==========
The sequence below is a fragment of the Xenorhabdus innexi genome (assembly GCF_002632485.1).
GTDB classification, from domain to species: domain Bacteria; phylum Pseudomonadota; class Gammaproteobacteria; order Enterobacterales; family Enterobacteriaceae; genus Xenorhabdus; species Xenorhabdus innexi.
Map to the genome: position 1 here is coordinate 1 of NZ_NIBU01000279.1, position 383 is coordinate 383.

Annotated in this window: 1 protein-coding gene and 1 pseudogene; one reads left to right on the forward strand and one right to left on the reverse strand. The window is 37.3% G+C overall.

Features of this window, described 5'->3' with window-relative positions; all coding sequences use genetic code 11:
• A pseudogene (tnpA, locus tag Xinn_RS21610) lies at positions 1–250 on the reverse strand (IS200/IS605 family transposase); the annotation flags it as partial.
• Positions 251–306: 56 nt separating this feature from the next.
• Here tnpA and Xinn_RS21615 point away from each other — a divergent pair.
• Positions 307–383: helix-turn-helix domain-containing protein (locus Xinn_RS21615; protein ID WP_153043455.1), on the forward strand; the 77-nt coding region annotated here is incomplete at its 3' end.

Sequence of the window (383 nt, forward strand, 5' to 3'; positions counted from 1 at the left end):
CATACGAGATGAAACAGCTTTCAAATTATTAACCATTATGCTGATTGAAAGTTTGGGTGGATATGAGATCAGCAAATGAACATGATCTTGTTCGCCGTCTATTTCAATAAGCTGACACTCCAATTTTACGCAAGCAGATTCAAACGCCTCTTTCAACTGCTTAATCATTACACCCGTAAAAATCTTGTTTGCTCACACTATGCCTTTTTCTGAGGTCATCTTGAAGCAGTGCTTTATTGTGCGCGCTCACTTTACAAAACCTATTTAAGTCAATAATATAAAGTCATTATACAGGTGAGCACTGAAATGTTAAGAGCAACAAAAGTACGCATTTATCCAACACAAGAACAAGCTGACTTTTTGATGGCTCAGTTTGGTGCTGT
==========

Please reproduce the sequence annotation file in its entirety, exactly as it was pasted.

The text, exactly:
The sequence below is a fragment of the Xenorhabdus innexi genome (assembly GCF_002632485.1).
GTDB classification, from domain to species: domain Bacteria; phylum Pseudomonadota; class Gammaproteobacteria; order Enterobacterales; family Enterobacteriaceae; genus Xenorhabdus; species Xenorhabdus innexi.
Map to the genome: position 1 here is coordinate 1 of NZ_NIBU01000279.1, position 383 is coordinate 383.

Annotated in this window: 1 protein-coding gene and 1 pseudogene; one reads left to right on the forward strand and one right to left on the reverse strand. The window is 37.3% G+C overall.

Features of this window, described 5'->3' with window-relative positions; all coding sequences use genetic code 11:
• A pseudogene (tnpA, locus tag Xinn_RS21610) lies at positions 1–250 on the reverse strand (IS200/IS605 family transposase); the annotation flags it as partial.
• Positions 251–306: 56 nt separating this feature from the next.
• Here tnpA and Xinn_RS21615 point away from each other — a divergent pair.
• Positions 307–383: helix-turn-helix domain-containing protein (locus Xinn_RS21615; protein ID WP_153043455.1), on the forward strand; the 77-nt coding region annotated here is incomplete at its 3' end.

Sequence of the window (383 nt, forward strand, 5' to 3'; positions counted from 1 at the left end):
CATACGAGATGAAACAGCTTTCAAATTATTAACCATTATGCTGATTGAAAGTTTGGGTGGATATGAGATCAGCAAATGAACATGATCTTGTTCGCCGTCTATTTCAATAAGCTGACACTCCAATTTTACGCAAGCAGATTCAAACGCCTCTTTCAACTGCTTAATCATTACACCCGTAAAAATCTTGTTTGCTCACACTATGCCTTTTTCTGAGGTCATCTTGAAGCAGTGCTTTATTGTGCGCGCTCACTTTACAAAACCTATTTAAGTCAATAATATAAAGTCATTATACAGGTGAGCACTGAAATGTTAAGAGCAACAAAAGTACGCATTTATCCAACACAAGAACAAGCTGACTTTTTGATGGCTCAGTTTGGTGCTGT